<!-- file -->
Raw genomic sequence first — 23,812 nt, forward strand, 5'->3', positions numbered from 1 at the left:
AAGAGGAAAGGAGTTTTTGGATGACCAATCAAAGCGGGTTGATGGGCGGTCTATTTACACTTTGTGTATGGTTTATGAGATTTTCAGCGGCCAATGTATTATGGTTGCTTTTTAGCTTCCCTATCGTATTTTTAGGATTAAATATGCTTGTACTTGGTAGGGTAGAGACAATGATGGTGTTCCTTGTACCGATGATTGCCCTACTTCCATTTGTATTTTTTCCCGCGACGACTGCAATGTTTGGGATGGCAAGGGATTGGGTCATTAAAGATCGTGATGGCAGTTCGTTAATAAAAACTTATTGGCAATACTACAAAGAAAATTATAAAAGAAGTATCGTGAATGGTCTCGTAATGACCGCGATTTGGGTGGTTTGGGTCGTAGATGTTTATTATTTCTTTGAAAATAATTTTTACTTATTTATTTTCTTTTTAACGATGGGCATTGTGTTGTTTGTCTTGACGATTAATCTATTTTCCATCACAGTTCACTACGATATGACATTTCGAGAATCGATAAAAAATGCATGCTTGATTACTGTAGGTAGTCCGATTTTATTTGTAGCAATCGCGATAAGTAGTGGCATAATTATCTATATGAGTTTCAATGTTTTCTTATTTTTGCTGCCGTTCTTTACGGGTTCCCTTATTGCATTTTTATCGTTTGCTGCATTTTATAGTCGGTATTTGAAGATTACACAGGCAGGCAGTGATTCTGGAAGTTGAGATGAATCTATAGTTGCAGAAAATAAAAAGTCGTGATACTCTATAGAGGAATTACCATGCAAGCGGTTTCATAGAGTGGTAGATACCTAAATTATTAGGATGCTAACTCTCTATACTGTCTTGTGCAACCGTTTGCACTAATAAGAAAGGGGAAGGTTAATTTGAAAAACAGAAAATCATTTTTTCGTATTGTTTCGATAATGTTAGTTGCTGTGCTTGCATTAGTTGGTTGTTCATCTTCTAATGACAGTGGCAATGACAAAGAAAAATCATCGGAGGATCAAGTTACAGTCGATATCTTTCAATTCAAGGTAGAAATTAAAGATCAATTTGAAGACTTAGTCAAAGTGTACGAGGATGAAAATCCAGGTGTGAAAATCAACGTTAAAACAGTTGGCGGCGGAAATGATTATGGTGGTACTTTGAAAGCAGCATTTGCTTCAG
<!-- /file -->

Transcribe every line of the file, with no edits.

Raw genomic sequence first — 23,812 nt, forward strand, 5'->3', positions numbered from 1 at the left:
AAGAGGAAAGGAGTTTTTGGATGACCAATCAAAGCGGGTTGATGGGCGGTCTATTTACACTTTGTGTATGGTTTATGAGATTTTCAGCGGCCAATGTATTATGGTTGCTTTTTAGCTTCCCTATCGTATTTTTAGGATTAAATATGCTTGTACTTGGTAGGGTAGAGACAATGATGGTGTTCCTTGTACCGATGATTGCCCTACTTCCATTTGTATTTTTTCCCGCGACGACTGCAATGTTTGGGATGGCAAGGGATTGGGTCATTAAAGATCGTGATGGCAGTTCGTTAATAAAAACTTATTGGCAATACTACAAAGAAAATTATAAAAGAAGTATCGTGAATGGTCTCGTAATGACCGCGATTTGGGTGGTTTGGGTCGTAGATGTTTATTATTTCTTTGAAAATAATTTTTACTTATTTATTTTCTTTTTAACGATGGGCATTGTGTTGTTTGTCTTGACGATTAATCTATTTTCCATCACAGTTCACTACGATATGACATTTCGAGAATCGATAAAAAATGCATGCTTGATTACTGTAGGTAGTCCGATTTTATTTGTAGCAATCGCGATAAGTAGTGGCATAATTATCTATATGAGTTTCAATGTTTTCTTATTTTTGCTGCCGTTCTTTACGGGTTCCCTTATTGCATTTTTATCGTTTGCTGCATTTTATAGTCGGTATTTGAAGATTACACAGGCAGGCAGTGATTCTGGAAGTTGAGATGAATCTATAGTTGCAGAAAATAAAAAGTCGTGATACTCTATAGAGGAATTACCATGCAAGCGGTTTCATAGAGTGGTAGATACCTAAATTATTAGGATGCTAACTCTCTATACTGTCTTGTGCAACCGTTTGCACTAATAAGAAAGGGGAAGGTTAATTTGAAAAACAGAAAATCATTTTTTCGTATTGTTTCGATAATGTTAGTTGCTGTGCTTGCATTAGTTGGTTGTTCATCTTCTAATGACAGTGGCAATGACAAAGAAAAATCATCGGAGGATCAAGTTACAGTCGATATCTTTCAATTCAAGGTAGAAATTAAAGATCAATTTGAAGACTTAGTCAAAGTGTACGAGGATGAAAATCCAGGTGTGAAAATCAACGTTAAAACAGTTGGCGGCGGAAATGATTATGGTGGTACTTTGAAAGCAGCATTTGCTTCAG